And That Happened: Thursday’s scores and highlights

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Indians 14, White Sox 3: Ryan Raburn went 3 for 3 with a homer and five RBI. The Tribe put up a seven spot in the fifth inning in which the first nine batters who came to the plate reached. They keep pace with the Rays, who also won, and remain one and a half games back.

Rays 4, Red Sox 3: See, told you the Rays won. They avoid the sweep with the help of Wil Myers, who hit a tiebreaking RBI double in the eighth. The Rays continue to lead the Yankees, who also won, by a single game.

Yankees 6, Orioles 5: See, told you the Yankees won, though it wasn’t a laugher. They blew a 5-1 lead in the seventh and then came back and won on a wild pitch. They also lost Brett Gardner to a strained oblique. Still, they’re 12 games over .500 for the first time since May. Interesting: for the second time in a couple of weeks an essentially split Phil Hughes/David Huff “start” worked out. Perhaps the Yankees should continue having Huff caddy for Hughes. Or maybe they can get some mad scientist to forge a HughesHuff Golem/Cyborg or something and let them both pitch at once. Could be cool?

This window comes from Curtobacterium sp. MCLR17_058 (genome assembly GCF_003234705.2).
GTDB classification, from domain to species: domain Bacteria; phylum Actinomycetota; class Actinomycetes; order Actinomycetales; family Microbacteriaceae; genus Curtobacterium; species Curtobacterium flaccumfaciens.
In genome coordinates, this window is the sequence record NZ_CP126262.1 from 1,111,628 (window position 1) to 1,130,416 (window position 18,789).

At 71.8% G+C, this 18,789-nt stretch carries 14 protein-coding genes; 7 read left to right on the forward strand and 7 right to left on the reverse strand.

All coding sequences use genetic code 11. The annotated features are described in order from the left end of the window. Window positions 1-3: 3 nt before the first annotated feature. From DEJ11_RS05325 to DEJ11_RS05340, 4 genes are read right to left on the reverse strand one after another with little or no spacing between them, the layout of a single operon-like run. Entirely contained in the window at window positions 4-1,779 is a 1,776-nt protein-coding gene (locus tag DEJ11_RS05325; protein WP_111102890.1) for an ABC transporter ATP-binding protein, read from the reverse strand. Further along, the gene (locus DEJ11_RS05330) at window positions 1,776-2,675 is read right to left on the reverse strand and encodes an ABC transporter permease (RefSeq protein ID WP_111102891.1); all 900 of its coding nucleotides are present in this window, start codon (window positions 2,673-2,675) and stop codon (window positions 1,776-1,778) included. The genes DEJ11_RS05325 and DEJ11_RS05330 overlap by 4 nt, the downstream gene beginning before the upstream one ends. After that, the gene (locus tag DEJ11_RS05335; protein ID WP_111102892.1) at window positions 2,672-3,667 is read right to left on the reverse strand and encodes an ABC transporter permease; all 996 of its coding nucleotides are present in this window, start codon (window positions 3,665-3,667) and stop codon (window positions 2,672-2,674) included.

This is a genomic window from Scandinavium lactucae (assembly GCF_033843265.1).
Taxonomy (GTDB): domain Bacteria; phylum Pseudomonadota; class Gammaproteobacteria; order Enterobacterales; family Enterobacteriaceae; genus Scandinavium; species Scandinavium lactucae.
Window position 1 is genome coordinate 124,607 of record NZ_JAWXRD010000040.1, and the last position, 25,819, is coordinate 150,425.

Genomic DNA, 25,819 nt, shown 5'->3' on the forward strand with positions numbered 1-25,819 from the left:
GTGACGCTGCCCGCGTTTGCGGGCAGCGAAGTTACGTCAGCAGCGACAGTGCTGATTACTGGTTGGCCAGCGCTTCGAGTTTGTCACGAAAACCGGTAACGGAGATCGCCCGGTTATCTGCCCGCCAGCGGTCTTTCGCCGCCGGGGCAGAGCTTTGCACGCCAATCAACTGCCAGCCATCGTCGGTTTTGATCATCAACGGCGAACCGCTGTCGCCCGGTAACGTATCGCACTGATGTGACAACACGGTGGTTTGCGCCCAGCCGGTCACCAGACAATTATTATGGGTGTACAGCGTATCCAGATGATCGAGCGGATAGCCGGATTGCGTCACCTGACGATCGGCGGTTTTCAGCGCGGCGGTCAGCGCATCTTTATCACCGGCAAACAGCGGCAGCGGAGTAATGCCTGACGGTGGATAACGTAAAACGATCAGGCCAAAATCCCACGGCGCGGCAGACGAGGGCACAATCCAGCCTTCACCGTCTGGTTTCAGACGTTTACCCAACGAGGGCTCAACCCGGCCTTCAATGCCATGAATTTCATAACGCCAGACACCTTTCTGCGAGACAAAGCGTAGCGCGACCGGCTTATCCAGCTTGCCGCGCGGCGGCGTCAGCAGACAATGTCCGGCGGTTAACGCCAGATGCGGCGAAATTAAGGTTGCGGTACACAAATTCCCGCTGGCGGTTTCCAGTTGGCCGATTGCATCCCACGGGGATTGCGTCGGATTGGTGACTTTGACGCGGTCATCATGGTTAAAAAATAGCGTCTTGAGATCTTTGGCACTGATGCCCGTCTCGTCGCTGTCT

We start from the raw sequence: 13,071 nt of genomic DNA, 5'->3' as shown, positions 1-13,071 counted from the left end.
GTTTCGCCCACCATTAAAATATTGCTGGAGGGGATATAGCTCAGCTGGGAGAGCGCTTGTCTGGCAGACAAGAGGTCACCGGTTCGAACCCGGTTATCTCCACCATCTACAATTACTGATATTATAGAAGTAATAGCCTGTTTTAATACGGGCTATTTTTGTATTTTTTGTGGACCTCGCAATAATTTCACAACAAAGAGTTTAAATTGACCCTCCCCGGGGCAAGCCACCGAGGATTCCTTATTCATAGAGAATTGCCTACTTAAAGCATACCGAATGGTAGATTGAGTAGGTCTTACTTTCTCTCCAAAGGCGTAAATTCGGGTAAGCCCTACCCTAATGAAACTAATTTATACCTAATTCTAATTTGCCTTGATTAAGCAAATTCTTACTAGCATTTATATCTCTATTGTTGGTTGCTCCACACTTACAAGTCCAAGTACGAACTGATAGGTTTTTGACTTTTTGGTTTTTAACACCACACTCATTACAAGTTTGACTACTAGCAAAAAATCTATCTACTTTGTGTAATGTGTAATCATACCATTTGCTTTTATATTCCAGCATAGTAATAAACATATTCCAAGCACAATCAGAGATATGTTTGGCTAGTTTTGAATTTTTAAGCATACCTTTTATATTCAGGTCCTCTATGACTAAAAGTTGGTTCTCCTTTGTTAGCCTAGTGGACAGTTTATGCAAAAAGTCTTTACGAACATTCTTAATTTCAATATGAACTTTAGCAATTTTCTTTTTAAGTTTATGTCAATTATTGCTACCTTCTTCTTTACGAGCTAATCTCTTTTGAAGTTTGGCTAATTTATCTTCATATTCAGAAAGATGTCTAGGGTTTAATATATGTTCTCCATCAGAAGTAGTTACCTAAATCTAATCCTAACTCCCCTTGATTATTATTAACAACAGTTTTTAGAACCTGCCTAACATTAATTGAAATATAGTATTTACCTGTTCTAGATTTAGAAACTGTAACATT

Braves 6, Marlins 1: Freddy Garcia made a spot start and pitched a wonderful game. Or, as Freddie Freeman put it afterwards, “Freddy wore the MVP pants today.” I wish I had some MVP pants. All I have are a pair of Detroit Tigers Zubaz. I call those my MVP pants. The girlfriend and kids call them my “don’t you dare put those on pants.” Philistines.

Athletics 8, Twins 2: Josh Reddick homered and had three RBI and A.J. Griffin was solid. Now: a three-game series against the Rangers. If the A’s take care of business in this one, they could, practically speaking, lock up the West.

Nationals 7, Mets 2: No one showed up for Aaron Harang’s Mets debut. No crowd, no offense, no nothing. He did strike out ten, though. Not that it mattered as Ryan Zimmerman, Adam LaRoche and Wilson Ramos all homered and Tanner Roark and the Nats pen was stingy.